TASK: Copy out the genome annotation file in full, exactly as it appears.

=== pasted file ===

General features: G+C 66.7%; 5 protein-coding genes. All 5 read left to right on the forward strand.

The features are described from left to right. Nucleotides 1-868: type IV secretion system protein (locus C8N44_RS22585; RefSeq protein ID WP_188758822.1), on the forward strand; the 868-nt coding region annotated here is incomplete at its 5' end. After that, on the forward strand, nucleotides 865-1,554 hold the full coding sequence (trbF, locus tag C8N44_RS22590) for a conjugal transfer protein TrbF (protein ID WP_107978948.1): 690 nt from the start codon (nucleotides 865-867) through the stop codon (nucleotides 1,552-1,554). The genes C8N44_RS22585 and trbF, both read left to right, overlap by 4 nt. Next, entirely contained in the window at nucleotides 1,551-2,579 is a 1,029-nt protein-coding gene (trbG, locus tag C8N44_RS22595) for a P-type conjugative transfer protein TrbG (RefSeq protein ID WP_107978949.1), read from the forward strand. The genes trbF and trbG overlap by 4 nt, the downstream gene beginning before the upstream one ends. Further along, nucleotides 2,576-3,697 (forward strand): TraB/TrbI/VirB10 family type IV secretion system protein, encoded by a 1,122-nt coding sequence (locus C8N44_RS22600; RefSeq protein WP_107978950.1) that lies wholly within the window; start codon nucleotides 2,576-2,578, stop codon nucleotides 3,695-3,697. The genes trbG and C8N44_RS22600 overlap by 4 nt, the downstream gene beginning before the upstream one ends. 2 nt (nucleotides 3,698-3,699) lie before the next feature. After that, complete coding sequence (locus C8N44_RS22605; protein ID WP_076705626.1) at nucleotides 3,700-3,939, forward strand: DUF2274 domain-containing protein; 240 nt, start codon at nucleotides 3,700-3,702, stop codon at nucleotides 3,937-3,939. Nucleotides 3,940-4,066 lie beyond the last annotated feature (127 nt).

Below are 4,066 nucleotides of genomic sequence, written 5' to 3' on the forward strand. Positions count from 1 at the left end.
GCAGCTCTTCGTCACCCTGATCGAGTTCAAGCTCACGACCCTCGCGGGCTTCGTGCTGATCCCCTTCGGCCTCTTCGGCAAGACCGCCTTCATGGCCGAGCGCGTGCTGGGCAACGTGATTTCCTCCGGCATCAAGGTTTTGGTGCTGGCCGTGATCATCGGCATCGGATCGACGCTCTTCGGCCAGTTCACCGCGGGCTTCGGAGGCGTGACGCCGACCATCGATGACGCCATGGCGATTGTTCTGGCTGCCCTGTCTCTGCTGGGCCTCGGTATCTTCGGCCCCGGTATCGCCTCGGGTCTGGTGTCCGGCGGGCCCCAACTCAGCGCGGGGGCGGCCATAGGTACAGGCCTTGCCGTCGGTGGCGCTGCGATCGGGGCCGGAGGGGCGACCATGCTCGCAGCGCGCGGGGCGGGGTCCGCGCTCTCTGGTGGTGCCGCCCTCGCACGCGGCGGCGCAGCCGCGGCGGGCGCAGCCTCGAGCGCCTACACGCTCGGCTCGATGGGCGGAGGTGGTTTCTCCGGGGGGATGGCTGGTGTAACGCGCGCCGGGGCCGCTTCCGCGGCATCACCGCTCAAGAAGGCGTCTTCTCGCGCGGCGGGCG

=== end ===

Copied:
General features: G+C 66.7%; 5 protein-coding genes. All 5 read left to right on the forward strand.

The features are described from left to right. Nucleotides 1-868: type IV secretion system protein (locus C8N44_RS22585; RefSeq protein ID WP_188758822.1), on the forward strand; the 868-nt coding region annotated here is incomplete at its 5' end. After that, on the forward strand, nucleotides 865-1,554 hold the full coding sequence (trbF, locus tag C8N44_RS22590) for a conjugal transfer protein TrbF (protein ID WP_107978948.1): 690 nt from the start codon (nucleotides 865-867) through the stop codon (nucleotides 1,552-1,554). The genes C8N44_RS22585 and trbF, both read left to right, overlap by 4 nt. Next, entirely contained in the window at nucleotides 1,551-2,579 is a 1,029-nt protein-coding gene (trbG, locus tag C8N44_RS22595) for a P-type conjugative transfer protein TrbG (RefSeq protein ID WP_107978949.1), read from the forward strand. The genes trbF and trbG overlap by 4 nt, the downstream gene beginning before the upstream one ends. Further along, nucleotides 2,576-3,697 (forward strand): TraB/TrbI/VirB10 family type IV secretion system protein, encoded by a 1,122-nt coding sequence (locus C8N44_RS22600; RefSeq protein WP_107978950.1) that lies wholly within the window; start codon nucleotides 2,576-2,578, stop codon nucleotides 3,695-3,697. The genes trbG and C8N44_RS22600 overlap by 4 nt, the downstream gene beginning before the upstream one ends. 2 nt (nucleotides 3,698-3,699) lie before the next feature. After that, complete coding sequence (locus C8N44_RS22605; protein ID WP_076705626.1) at nucleotides 3,700-3,939, forward strand: DUF2274 domain-containing protein; 240 nt, start codon at nucleotides 3,700-3,702, stop codon at nucleotides 3,937-3,939. Nucleotides 3,940-4,066 lie beyond the last annotated feature (127 nt).

Below are 4,066 nucleotides of genomic sequence, written 5' to 3' on the forward strand. Positions count from 1 at the left end.
GCAGCTCTTCGTCACCCTGATCGAGTTCAAGCTCACGACCCTCGCGGGCTTCGTGCTGATCCCCTTCGGCCTCTTCGGCAAGACCGCCTTCATGGCCGAGCGCGTGCTGGGCAACGTGATTTCCTCCGGCATCAAGGTTTTGGTGCTGGCCGTGATCATCGGCATCGGATCGACGCTCTTCGGCCAGTTCACCGCGGGCTTCGGAGGCGTGACGCCGACCATCGATGACGCCATGGCGATTGTTCTGGCTGCCCTGTCTCTGCTGGGCCTCGGTATCTTCGGCCCCGGTATCGCCTCGGGTCTGGTGTCCGGCGGGCCCCAACTCAGCGCGGGGGCGGCCATAGGTACAGGCCTTGCCGTCGGTGGCGCTGCGATCGGGGCCGGAGGGGCGACCATGCTCGCAGCGCGCGGGGCGGGGTCCGCGCTCTCTGGTGGTGCCGCCCTCGCACGCGGCGGCGCAGCCGCGGCGGGCGCAGCCTCGAGCGCCTACACGCTCGGCTCGATGGGCGGAGGTGGTTTCTCCGGGGGGATGGCTGGTGTAACGCGCGCCGGGGCCGCTTCCGCGGCATCACCGCTCAAGAAGGCGTCTTCTCGCGCGGCGGGCG